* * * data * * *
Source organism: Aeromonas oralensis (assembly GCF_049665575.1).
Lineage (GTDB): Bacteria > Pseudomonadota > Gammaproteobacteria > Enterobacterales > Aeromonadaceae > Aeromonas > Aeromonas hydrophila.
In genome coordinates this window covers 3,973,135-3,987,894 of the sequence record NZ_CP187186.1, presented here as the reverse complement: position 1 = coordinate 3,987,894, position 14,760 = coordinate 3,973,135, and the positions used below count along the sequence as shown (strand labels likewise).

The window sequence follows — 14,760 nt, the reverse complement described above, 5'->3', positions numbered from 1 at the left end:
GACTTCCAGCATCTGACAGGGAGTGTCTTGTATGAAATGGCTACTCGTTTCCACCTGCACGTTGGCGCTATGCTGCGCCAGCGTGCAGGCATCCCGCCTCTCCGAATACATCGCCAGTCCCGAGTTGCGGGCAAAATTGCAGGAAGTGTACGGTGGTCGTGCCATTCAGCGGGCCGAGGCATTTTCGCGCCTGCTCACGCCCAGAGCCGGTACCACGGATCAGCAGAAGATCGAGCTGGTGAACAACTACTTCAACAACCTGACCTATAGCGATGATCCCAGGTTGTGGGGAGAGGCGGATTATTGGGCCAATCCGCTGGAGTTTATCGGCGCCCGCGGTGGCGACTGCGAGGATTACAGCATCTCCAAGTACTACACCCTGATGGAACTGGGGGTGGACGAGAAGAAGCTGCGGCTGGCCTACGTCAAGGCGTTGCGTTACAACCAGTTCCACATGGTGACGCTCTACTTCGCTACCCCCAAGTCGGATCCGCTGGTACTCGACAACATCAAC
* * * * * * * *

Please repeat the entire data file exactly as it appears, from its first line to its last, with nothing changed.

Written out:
Source organism: Aeromonas oralensis (assembly GCF_049665575.1).
Lineage (GTDB): Bacteria > Pseudomonadota > Gammaproteobacteria > Enterobacterales > Aeromonadaceae > Aeromonas > Aeromonas hydrophila.
In genome coordinates this window covers 3,973,135-3,987,894 of the sequence record NZ_CP187186.1, presented here as the reverse complement: position 1 = coordinate 3,987,894, position 14,760 = coordinate 3,973,135, and the positions used below count along the sequence as shown (strand labels likewise).

The window sequence follows — 14,760 nt, the reverse complement described above, 5'->3', positions numbered from 1 at the left end:
GACTTCCAGCATCTGACAGGGAGTGTCTTGTATGAAATGGCTACTCGTTTCCACCTGCACGTTGGCGCTATGCTGCGCCAGCGTGCAGGCATCCCGCCTCTCCGAATACATCGCCAGTCCCGAGTTGCGGGCAAAATTGCAGGAAGTGTACGGTGGTCGTGCCATTCAGCGGGCCGAGGCATTTTCGCGCCTGCTCACGCCCAGAGCCGGTACCACGGATCAGCAGAAGATCGAGCTGGTGAACAACTACTTCAACAACCTGACCTATAGCGATGATCCCAGGTTGTGGGGAGAGGCGGATTATTGGGCCAATCCGCTGGAGTTTATCGGCGCCCGCGGTGGCGACTGCGAGGATTACAGCATCTCCAAGTACTACACCCTGATGGAACTGGGGGTGGACGAGAAGAAGCTGCGGCTGGCCTACGTCAAGGCGTTGCGTTACAACCAGTTCCACATGGTGACGCTCTACTTCGCTACCCCCAAGTCGGATCCGCTGGTACTCGACAACATCAAC